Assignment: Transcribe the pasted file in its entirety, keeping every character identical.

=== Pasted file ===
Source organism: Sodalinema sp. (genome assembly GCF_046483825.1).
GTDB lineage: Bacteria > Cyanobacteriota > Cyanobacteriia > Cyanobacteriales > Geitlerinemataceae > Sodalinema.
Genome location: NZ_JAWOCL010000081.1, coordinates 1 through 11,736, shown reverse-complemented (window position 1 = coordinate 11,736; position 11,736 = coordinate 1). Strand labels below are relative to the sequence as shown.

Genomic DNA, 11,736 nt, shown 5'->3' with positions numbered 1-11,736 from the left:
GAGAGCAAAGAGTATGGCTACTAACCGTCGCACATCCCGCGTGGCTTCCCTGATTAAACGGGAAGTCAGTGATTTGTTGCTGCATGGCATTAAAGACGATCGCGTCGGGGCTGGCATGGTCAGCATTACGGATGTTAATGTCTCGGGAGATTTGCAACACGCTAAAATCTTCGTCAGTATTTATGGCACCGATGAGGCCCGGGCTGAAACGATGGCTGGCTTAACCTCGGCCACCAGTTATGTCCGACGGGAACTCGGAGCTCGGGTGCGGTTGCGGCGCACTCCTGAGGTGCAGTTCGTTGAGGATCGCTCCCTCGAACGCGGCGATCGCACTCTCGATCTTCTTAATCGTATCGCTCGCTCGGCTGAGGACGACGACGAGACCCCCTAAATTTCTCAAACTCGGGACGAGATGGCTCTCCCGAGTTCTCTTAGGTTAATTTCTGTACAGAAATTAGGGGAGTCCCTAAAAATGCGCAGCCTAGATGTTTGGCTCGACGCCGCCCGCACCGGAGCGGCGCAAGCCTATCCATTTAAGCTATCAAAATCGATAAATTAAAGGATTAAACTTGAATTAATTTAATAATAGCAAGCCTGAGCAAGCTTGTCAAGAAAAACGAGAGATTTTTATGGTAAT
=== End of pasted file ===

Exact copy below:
Source organism: Sodalinema sp. (genome assembly GCF_046483825.1).
GTDB lineage: Bacteria > Cyanobacteriota > Cyanobacteriia > Cyanobacteriales > Geitlerinemataceae > Sodalinema.
Genome location: NZ_JAWOCL010000081.1, coordinates 1 through 11,736, shown reverse-complemented (window position 1 = coordinate 11,736; position 11,736 = coordinate 1). Strand labels below are relative to the sequence as shown.

Genomic DNA, 11,736 nt, shown 5'->3' with positions numbered 1-11,736 from the left:
GAGAGCAAAGAGTATGGCTACTAACCGTCGCACATCCCGCGTGGCTTCCCTGATTAAACGGGAAGTCAGTGATTTGTTGCTGCATGGCATTAAAGACGATCGCGTCGGGGCTGGCATGGTCAGCATTACGGATGTTAATGTCTCGGGAGATTTGCAACACGCTAAAATCTTCGTCAGTATTTATGGCACCGATGAGGCCCGGGCTGAAACGATGGCTGGCTTAACCTCGGCCACCAGTTATGTCCGACGGGAACTCGGAGCTCGGGTGCGGTTGCGGCGCACTCCTGAGGTGCAGTTCGTTGAGGATCGCTCCCTCGAACGCGGCGATCGCACTCTCGATCTTCTTAATCGTATCGCTCGCTCGGCTGAGGACGACGACGAGACCCCCTAAATTTCTCAAACTCGGGACGAGATGGCTCTCCCGAGTTCTCTTAGGTTAATTTCTGTACAGAAATTAGGGGAGTCCCTAAAAATGCGCAGCCTAGATGTTTGGCTCGACGCCGCCCGCACCGGAGCGGCGCAAGCCTATCCATTTAAGCTATCAAAATCGATAAATTAAAGGATTAAACTTGAATTAATTTAATAATAGCAAGCCTGAGCAAGCTTGTCAAGAAAAACGAGAGATTTTTATGGTAAT